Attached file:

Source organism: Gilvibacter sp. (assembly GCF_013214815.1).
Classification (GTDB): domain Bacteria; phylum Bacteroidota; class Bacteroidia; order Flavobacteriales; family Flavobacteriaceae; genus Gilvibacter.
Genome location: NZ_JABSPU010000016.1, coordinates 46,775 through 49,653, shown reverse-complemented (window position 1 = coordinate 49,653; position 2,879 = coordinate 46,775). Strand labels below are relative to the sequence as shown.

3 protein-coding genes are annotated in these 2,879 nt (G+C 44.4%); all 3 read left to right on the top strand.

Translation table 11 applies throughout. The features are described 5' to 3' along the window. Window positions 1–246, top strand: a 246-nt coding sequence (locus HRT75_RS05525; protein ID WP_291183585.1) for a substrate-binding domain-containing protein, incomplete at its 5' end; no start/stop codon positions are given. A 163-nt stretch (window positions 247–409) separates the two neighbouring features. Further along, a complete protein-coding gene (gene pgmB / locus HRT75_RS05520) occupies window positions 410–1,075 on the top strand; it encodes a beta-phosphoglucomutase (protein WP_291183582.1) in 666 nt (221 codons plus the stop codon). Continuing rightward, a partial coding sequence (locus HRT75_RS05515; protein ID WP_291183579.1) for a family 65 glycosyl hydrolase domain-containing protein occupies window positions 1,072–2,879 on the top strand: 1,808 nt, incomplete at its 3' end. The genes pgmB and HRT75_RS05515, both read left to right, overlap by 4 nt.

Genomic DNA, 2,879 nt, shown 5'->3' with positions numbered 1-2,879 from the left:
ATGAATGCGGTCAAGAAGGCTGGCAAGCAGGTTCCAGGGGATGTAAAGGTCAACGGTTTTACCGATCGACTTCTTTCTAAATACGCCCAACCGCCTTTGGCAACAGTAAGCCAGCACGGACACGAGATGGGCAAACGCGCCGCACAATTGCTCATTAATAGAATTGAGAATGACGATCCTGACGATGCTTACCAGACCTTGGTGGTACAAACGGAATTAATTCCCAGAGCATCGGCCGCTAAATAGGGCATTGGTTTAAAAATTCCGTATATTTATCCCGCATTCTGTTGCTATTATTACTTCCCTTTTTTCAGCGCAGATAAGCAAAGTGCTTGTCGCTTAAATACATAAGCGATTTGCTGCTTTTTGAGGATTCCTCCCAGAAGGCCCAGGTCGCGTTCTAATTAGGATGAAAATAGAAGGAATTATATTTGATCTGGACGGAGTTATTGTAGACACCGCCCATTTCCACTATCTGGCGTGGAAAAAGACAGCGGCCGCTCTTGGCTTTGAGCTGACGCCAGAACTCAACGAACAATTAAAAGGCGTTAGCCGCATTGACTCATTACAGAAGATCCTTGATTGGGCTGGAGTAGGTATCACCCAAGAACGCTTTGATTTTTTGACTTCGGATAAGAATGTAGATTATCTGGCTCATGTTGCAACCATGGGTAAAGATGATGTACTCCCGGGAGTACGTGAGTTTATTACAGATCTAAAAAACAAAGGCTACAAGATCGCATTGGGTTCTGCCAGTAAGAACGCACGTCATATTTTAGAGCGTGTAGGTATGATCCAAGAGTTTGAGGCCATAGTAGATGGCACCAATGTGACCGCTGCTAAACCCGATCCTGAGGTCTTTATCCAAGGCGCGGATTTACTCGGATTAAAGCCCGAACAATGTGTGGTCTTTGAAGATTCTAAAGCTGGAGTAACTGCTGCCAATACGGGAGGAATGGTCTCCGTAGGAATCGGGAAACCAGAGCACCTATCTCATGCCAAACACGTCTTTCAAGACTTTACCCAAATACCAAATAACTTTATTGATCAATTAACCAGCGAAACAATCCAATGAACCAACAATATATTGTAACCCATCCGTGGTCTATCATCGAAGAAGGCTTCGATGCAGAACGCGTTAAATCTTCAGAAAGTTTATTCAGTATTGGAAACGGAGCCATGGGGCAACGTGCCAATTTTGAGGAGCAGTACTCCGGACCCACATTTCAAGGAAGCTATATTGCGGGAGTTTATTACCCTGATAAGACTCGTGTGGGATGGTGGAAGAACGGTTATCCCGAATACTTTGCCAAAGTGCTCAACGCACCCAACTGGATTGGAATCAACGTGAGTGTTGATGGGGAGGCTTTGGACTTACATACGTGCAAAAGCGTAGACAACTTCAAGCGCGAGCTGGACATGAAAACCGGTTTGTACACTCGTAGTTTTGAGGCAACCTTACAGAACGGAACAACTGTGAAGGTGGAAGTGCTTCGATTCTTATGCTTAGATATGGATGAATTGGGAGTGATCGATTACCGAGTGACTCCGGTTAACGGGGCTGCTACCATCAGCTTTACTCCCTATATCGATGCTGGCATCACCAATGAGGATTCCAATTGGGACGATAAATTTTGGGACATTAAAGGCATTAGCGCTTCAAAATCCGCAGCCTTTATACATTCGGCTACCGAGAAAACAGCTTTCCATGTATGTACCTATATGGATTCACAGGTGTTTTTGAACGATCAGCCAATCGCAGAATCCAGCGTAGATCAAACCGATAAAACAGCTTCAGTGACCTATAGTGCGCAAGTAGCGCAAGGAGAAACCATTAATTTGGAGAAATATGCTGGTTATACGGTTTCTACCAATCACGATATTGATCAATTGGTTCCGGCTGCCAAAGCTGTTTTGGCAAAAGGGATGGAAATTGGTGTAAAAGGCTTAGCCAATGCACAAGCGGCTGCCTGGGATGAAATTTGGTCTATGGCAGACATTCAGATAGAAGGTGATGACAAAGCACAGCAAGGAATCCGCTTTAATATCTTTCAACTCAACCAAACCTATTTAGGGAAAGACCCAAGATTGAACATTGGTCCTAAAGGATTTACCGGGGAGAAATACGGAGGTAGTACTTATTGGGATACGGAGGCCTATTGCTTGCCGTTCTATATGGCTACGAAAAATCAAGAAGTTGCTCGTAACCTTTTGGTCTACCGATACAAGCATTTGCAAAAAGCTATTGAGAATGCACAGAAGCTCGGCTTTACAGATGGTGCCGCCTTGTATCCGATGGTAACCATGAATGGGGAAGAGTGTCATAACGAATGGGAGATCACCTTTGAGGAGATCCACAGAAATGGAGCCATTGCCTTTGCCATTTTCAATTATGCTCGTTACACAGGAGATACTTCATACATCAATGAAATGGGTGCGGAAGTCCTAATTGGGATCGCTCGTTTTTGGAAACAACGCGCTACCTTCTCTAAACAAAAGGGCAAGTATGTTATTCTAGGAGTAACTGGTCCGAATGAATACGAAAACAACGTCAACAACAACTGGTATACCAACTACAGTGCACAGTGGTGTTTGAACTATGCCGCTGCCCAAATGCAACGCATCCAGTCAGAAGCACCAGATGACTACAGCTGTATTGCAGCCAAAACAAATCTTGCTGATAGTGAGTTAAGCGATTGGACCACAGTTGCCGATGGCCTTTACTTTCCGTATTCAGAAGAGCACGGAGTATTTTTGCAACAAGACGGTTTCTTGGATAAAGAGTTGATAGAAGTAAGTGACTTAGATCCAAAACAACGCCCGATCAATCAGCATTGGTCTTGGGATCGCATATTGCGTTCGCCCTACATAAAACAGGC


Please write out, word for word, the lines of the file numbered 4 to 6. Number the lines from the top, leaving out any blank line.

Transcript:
3 protein-coding genes are annotated in these 2,879 nt (G+C 44.4%); all 3 read left to right on the top strand.

Translation table 11 applies throughout. The features are described 5' to 3' along the window. Window positions 1–246, top strand: a 246-nt coding sequence (locus HRT75_RS05525; protein ID WP_291183585.1) for a substrate-binding domain-containing protein, incomplete at its 5' end; no start/stop codon positions are given. A 163-nt stretch (window positions 247–409) separates the two neighbouring features. Further along, a complete protein-coding gene (gene pgmB / locus HRT75_RS05520) occupies window positions 410–1,075 on the top strand; it encodes a beta-phosphoglucomutase (protein WP_291183582.1) in 666 nt (221 codons plus the stop codon). Continuing rightward, a partial coding sequence (locus HRT75_RS05515; protein ID WP_291183579.1) for a family 65 glycosyl hydrolase domain-containing protein occupies window positions 1,072–2,879 on the top strand: 1,808 nt, incomplete at its 3' end. The genes pgmB and HRT75_RS05515, both read left to right, overlap by 4 nt.

Genomic DNA, 2,879 nt, shown 5'->3' with positions numbered 1-2,879 from the left: